Star Parker

It's said that in life, timing is everything. And it could be that former Tennessee Sen. Fred Thompson's entry into the 2008 presidential race, expected in early September, will prove to be timed perfectly.

According to a just released poll from the Pew Research Center, 52 percent of Americans have a negative reaction to the presidential campaign thus far and only 19 percent have anything positive to say. And the main complaint of the disgruntled 52 percent is that the campaign simply started too early.

This could be Thompson's "rope-a-dope." Recall this maneuver of Muhammad Ali's in his famous "rumble in the jungle" in Zaire with then heavyweight champion George Foreman. Ali leaned back on the ropes in the early rounds, his forearms up covering his face, and let Foreman pound himself to exhaustion. Ali then stepped up, fresh and strong, and knocked Foreman out.

Thompson has been sitting on the sidelines while the large field of announced candidates on both sides have been traipsing from debate to debate in a campaign begun earlier than ever.

When Thompson announces next month and formally enters the race, his timing alone might be appreciated by a public wondering why they have been forced to start listening to candidates more than a year and half before they'll go to the polls to vote.

In a Washington Post poll done last week, only one in five Republicans say they are "very satisfied" with their candidates. And although the Democratic field is more settled (almost half of Democrats say they are "very satisfied" with their candidates), the negative ratings for their front runner and likely nominee, Sen. Hillary Clinton, remain at almost 50 percent.

So, Fred Thompson, a seasoned actor, may really know how to respond on cue. With Act One, Scene One played out, he may enter the stage in Scene Two and wake up the audience.

And, from what the Washington Post's David Broder reports, it may be more than just timing that wakes up this audience.

According to Broder, who reports on a two hour interview he just did with Thompson, the ex-senator and actor is going to be bold. He's got a nice life as a star in the popular "Law and Order" TV series, a beautiful young wife and young children, and is not running for president out of some ego-driven need.

He is stepping up to the plate out of a sense that there are things that need to be said that aren't being said, and that, if elected, he'll have a shot at getting these things done.

Anyone who has been reading what I have written these last few months knows my incredulity that the massive entitlements crisis facing this nation has not been part of the campaign discussion. It's been like hearing the social director of the Titanic announce shuffleboard times as the ship is going down.

It sounds like Thompson is ready to put the facts on the table before the American public and, yes, fasten your seatbelts, tell the truth.

He's going to talk about Medicare and Social Security and what we need to do to tighten our belts and get our lives back under control. And he's going to talk about national security and weigh in as a traditional values candidate.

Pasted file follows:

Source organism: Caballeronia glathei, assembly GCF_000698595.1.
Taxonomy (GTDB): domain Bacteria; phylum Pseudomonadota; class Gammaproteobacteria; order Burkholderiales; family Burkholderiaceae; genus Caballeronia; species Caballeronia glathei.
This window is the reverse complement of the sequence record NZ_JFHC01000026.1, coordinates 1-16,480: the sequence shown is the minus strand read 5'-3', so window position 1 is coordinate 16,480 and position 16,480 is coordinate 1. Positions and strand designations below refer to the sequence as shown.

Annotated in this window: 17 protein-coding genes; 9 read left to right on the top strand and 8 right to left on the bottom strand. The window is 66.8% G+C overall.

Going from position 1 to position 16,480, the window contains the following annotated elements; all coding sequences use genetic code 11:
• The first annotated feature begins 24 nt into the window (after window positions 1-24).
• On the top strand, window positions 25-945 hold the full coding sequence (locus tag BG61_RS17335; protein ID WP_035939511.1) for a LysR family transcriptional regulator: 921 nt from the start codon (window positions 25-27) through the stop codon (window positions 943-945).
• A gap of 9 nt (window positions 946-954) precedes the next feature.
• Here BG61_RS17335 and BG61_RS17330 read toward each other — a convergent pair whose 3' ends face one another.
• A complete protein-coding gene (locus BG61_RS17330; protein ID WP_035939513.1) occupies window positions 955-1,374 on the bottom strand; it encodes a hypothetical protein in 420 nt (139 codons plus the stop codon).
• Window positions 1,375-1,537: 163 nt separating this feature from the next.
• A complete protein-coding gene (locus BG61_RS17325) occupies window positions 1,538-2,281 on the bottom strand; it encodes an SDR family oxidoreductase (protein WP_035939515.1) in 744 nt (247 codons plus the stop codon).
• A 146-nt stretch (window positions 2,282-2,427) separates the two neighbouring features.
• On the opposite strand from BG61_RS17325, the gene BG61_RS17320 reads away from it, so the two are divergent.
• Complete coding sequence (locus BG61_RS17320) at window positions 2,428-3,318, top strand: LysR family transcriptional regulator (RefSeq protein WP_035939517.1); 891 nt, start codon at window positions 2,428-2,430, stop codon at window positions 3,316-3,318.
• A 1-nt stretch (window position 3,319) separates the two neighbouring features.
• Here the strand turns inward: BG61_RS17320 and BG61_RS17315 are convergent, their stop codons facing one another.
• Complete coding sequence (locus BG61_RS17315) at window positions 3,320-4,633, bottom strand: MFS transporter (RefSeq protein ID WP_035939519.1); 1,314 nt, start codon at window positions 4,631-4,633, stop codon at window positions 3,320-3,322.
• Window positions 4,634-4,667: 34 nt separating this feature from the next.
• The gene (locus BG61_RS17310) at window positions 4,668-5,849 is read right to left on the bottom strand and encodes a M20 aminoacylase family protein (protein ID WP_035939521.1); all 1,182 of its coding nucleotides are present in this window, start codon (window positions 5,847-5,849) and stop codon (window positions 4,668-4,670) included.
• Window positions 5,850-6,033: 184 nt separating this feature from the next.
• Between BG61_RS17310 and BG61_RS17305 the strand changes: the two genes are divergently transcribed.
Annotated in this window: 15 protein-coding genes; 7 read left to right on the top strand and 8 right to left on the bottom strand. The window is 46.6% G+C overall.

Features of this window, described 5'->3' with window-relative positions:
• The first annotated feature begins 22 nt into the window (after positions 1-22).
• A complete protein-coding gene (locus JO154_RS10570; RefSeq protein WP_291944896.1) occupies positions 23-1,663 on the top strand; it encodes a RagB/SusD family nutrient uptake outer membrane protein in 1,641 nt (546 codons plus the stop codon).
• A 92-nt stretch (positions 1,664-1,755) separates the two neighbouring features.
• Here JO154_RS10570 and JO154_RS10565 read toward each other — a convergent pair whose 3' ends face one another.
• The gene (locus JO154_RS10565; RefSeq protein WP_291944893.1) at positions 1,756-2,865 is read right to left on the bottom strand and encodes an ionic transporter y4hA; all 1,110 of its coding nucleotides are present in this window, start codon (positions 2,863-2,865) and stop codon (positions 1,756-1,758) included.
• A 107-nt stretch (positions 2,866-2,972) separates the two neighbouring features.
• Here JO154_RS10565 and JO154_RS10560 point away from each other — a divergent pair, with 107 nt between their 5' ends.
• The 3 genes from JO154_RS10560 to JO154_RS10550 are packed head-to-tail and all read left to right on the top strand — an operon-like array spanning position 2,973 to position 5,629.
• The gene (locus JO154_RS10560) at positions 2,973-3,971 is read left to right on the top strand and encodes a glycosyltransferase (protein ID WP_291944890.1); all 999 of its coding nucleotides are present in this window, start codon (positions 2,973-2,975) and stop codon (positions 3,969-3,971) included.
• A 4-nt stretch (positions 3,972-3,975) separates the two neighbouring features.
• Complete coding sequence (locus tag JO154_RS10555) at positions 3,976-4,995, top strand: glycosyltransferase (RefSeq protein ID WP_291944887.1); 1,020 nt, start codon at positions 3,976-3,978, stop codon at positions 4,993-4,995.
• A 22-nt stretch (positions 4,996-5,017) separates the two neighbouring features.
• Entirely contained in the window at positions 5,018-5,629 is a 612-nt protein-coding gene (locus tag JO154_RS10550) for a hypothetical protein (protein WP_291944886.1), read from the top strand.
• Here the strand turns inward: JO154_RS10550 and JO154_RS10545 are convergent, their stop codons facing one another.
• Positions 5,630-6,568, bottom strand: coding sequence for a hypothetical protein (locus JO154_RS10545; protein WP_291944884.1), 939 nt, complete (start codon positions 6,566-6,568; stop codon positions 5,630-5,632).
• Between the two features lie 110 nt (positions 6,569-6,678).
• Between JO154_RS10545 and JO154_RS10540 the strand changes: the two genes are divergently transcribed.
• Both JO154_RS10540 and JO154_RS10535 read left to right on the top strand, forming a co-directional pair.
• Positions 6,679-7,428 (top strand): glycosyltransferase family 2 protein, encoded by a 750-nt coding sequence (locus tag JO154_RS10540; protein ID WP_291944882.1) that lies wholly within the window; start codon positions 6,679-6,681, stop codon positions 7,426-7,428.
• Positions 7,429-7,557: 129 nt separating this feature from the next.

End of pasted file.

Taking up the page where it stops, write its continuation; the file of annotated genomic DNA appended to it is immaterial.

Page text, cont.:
This kind of honesty and candor is only possible with a candidate for whom the truth is more important than the job. And it sounds like Fred is ready.

Clinton, who in all likelihood will be the Democratic nominee, has just released her first campaign ad. In the short video, she lays out her cards about what her campaign will be about.

First, she'll run against George Bush. Second, she'll tell the American people they can rely on her to fix their problems. According to her ad, we're all "invisible" to the Bush administration.

The ad couldn't help but remind me of an exchange that occurred at the time when Clinton was making her first push at Hillary-care during her husband's administration. It took place between then Texas Sen. Phil Gramm, and Paul Starr, who was one of the crafters of the Clinton plan to nationalize health care.

Starr was pitching the government-as-mother-hen view of the world that defined Hillary then and, as evident in her new ad, defines her now.

Gramm said to Starr, "Don't tell me that you care as much about my grandchildren's health care as I do." Starr replied, "Excuse me, senator. But I do care about your grandchildren's health care." Gramm then rejoined, "Then tell me, what are their names."

No, Senator Clinton. The president of the United States cannot be and should not be our mother.

Freedom is for adults. It sounds like Fred Thompson is about to remind us all of this important truth.


Star Parker

Star Parker is founder and president of CURE, the Center for Urban Renewal and Education, a 501c3 think tank which explores and promotes market based public policy to fight poverty, as well as author of the newly revised Uncle Sam's Plantation: How Big Government Enslaves America's Poor and What We Can do About It.